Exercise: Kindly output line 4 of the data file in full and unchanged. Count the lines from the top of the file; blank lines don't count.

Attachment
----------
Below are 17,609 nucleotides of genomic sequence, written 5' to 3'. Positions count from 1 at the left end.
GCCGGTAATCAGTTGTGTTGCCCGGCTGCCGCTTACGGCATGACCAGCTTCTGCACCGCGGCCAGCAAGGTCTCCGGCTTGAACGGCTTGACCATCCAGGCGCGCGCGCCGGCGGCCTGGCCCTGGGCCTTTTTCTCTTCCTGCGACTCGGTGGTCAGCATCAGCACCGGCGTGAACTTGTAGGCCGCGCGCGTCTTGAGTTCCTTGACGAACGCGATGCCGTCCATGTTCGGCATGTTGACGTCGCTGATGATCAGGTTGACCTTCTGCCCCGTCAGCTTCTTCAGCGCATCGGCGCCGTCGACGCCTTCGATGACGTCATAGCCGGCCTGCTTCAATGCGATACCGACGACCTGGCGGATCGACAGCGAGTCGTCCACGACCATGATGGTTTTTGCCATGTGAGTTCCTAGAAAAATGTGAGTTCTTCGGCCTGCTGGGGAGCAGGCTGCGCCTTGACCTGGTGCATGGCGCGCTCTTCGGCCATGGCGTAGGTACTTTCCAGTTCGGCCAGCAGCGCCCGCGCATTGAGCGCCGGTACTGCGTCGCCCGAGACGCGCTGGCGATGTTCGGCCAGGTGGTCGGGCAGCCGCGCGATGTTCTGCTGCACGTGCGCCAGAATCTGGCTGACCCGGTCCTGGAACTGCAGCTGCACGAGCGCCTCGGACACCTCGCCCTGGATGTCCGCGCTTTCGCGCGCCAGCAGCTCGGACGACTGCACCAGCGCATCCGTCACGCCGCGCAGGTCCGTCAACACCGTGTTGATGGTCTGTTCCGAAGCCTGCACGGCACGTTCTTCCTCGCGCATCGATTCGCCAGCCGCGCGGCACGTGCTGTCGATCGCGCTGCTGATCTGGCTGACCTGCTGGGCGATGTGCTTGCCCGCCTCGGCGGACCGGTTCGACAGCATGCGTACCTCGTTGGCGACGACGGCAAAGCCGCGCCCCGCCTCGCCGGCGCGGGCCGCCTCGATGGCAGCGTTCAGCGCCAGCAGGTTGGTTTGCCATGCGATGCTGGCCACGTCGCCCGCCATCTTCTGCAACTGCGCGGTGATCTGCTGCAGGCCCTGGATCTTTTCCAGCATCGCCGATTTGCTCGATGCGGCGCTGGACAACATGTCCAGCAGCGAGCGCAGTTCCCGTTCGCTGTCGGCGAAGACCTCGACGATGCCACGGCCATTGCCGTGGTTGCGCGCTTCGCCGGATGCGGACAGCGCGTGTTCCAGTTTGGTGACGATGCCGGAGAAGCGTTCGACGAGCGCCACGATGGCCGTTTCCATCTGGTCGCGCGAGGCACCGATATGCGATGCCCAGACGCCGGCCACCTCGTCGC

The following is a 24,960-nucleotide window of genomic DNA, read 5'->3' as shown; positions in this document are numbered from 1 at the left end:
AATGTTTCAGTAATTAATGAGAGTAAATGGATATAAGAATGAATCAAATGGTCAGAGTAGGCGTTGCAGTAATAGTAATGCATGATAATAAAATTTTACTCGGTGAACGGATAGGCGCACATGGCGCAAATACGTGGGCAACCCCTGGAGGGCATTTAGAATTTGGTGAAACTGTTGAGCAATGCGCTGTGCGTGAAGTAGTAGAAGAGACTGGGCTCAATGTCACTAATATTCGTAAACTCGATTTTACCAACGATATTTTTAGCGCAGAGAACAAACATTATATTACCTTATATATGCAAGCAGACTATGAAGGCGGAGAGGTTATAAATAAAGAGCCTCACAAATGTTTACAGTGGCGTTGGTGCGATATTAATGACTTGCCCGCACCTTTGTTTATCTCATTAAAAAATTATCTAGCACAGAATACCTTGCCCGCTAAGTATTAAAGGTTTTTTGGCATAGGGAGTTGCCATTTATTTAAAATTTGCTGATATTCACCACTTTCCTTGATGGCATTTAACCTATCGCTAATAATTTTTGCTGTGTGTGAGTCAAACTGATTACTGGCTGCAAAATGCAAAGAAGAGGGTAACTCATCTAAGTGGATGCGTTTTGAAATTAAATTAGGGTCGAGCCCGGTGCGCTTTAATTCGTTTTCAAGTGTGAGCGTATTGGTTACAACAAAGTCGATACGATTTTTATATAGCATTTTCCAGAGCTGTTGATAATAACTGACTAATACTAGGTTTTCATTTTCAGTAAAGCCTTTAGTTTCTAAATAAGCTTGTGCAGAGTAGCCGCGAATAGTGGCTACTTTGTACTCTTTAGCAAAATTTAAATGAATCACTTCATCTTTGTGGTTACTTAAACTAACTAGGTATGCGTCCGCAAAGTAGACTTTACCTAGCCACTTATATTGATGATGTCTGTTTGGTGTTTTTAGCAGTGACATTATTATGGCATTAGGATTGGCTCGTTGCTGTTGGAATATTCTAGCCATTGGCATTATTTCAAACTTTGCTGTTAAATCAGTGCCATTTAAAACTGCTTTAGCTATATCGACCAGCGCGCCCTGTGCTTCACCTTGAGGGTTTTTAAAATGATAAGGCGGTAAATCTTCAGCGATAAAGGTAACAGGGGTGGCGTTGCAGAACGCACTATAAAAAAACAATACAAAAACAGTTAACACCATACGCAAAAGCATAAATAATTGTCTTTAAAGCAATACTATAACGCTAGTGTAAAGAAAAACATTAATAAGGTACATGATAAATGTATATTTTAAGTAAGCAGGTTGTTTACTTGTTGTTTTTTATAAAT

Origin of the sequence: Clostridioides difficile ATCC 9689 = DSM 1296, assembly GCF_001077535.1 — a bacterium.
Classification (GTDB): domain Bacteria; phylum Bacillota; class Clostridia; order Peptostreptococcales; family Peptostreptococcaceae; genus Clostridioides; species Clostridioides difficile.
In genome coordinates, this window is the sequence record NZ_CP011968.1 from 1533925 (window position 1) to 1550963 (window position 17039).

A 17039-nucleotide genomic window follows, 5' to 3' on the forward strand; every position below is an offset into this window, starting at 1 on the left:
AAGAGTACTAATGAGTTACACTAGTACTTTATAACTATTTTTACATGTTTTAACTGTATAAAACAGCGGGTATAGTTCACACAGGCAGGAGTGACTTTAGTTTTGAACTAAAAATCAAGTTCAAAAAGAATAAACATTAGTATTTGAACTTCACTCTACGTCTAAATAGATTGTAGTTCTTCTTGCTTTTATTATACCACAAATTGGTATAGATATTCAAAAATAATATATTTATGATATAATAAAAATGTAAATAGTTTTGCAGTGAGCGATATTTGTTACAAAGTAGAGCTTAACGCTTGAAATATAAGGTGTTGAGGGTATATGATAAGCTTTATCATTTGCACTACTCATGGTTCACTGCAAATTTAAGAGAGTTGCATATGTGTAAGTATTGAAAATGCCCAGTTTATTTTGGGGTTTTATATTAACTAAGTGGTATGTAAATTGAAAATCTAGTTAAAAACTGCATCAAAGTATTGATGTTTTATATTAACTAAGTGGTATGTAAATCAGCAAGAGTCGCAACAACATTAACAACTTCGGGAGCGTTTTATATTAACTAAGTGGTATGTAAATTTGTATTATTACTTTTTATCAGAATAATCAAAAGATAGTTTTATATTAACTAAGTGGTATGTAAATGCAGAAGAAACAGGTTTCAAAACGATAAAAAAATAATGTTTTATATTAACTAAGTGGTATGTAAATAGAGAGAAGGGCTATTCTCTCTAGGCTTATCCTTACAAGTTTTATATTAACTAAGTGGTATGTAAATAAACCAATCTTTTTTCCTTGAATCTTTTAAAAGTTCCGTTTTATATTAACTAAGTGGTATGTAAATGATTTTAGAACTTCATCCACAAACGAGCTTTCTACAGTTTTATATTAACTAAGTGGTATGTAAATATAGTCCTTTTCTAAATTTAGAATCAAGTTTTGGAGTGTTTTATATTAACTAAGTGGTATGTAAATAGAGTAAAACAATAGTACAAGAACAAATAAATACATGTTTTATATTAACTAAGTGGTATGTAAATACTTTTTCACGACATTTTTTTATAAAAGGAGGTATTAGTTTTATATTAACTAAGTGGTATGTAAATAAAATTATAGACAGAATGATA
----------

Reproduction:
AATGTTTCAGTAATTAATGAGAGTAAATGGATATAAGAATGAATCAAATGGTCAGAGTAGGCGTTGCAGTAATAGTAATGCATGATAATAAAATTTTACTCGGTGAACGGATAGGCGCACATGGCGCAAATACGTGGGCAACCCCTGGAGGGCATTTAGAATTTGGTGAAACTGTTGAGCAATGCGCTGTGCGTGAAGTAGTAGAAGAGACTGGGCTCAATGTCACTAATATTCGTAAACTCGATTTTACCAACGATATTTTTAGCGCAGAGAACAAACATTATATTACCTTATATATGCAAGCAGACTATGAAGGCGGAGAGGTTATAAATAAAGAGCCTCACAAATGTTTACAGTGGCGTTGGTGCGATATTAATGACTTGCCCGCACCTTTGTTTATCTCATTAAAAAATTATCTAGCACAGAATACCTTGCCCGCTAAGTATTAAAGGTTTTTTGGCATAGGGAGTTGCCATTTATTTAAAATTTGCTGATATTCACCACTTTCCTTGATGGCATTTAACCTATCGCTAATAATTTTTGCTGTGTGTGAGTCAAACTGATTACTGGCTGCAAAATGCAAAGAAGAGGGTAACTCATCTAAGTGGATGCGTTTTGAAATTAAATTAGGGTCGAGCCCGGTGCGCTTTAATTCGTTTTCAAGTGTGAGCGTATTGGTTACAACAAAGTCGATACGATTTTTATATAGCATTTTCCAGAGCTGTTGATAATAACTGACTAATACTAGGTTTTCATTTTCAGTAAAGCCTTTAGTTTCTAAATAAGCTTGTGCAGAGTAGCCGCGAATAGTGGCTACTTTGTACTCTTTAGCAAAATTTAAATGAATCACTTCATCTTTGTGGTTACTTAAACTAACTAGGTATGCGTCCGCAAAGTAGACTTTACCTAGCCACTTATATTGATGATGTCTGTTTGGTGTTTTTAGCAGTGACATTATTATGGCATTAGGATTGGCTCGTTGCTGTTGGAATATTCTAGCCATTGGCATTATTTCAAACTTTGCTGTTAAATCAGTGCCATTTAAAACTGCTTTAGCTATATCGACCAGCGCGCCCTGTGCTTCACCTTGAGGGTTTTTAAAATGATAAGGCGGTAAATCTTCAGCGATAAAGGTAACAGGGGTGGCGTTGCAGAACGCACTATAAAAAAACAATACAAAAACAGTTAACACCATACGCAAAAGCATAAATAATTGTCTTTAAAGCAATACTATAACGCTAGTGTAAAGAAAAACATTAATAAGGTACATGATAAATGTATATTTTAAGTAAGCAGGTTGTTTACTTGTTGTTTTTTATAAAT